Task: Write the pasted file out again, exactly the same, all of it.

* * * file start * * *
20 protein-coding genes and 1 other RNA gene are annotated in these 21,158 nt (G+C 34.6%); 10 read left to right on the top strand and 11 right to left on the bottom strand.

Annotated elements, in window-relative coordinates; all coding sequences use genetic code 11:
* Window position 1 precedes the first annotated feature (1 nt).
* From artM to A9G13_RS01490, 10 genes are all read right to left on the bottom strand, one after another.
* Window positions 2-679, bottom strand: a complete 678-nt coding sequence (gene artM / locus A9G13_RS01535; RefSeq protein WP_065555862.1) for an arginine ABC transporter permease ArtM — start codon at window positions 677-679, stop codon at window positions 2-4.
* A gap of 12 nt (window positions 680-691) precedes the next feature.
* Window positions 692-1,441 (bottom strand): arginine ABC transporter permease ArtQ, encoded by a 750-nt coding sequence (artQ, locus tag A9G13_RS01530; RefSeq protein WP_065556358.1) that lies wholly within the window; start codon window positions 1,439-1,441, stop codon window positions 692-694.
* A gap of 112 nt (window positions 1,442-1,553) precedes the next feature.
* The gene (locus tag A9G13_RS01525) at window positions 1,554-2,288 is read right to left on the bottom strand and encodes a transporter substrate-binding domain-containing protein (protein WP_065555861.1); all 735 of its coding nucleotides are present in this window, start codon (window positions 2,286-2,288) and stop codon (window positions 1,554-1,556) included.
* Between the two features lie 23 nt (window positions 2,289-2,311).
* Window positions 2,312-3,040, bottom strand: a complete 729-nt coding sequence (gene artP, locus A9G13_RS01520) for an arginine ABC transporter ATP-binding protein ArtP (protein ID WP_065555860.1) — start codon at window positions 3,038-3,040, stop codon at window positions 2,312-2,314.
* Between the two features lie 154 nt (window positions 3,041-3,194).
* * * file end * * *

20 protein-coding genes and 1 other RNA gene are annotated in these 21,158 nt (G+C 34.6%); 10 read left to right on the top strand and 11 right to left on the bottom strand.

Annotated elements, in window-relative coordinates; all coding sequences use genetic code 11:
* Window position 1 precedes the first annotated feature (1 nt).
* From artM to A9G13_RS01490, 10 genes are all read right to left on the bottom strand, one after another.
* Window positions 2-679, bottom strand: a complete 678-nt coding sequence (gene artM / locus A9G13_RS01535; RefSeq protein WP_065555862.1) for an arginine ABC transporter permease ArtM — start codon at window positions 677-679, stop codon at window positions 2-4.
* A gap of 12 nt (window positions 680-691) precedes the next feature.
* Window positions 692-1,441 (bottom strand): arginine ABC transporter permease ArtQ, encoded by a 750-nt coding sequence (artQ, locus tag A9G13_RS01530; RefSeq protein WP_065556358.1) that lies wholly within the window; start codon window positions 1,439-1,441, stop codon window positions 692-694.
* A gap of 112 nt (window positions 1,442-1,553) precedes the next feature.
* The gene (locus tag A9G13_RS01525) at window positions 1,554-2,288 is read right to left on the bottom strand and encodes a transporter substrate-binding domain-containing protein (protein WP_065555861.1); all 735 of its coding nucleotides are present in this window, start codon (window positions 2,286-2,288) and stop codon (window positions 1,554-1,556) included.
* Between the two features lie 23 nt (window positions 2,289-2,311).
* Window positions 2,312-3,040, bottom strand: a complete 729-nt coding sequence (gene artP, locus A9G13_RS01520) for an arginine ABC transporter ATP-binding protein ArtP (protein ID WP_065555860.1) — start codon at window positions 3,038-3,040, stop codon at window positions 2,312-2,314.
* Between the two features lie 154 nt (window positions 3,041-3,194).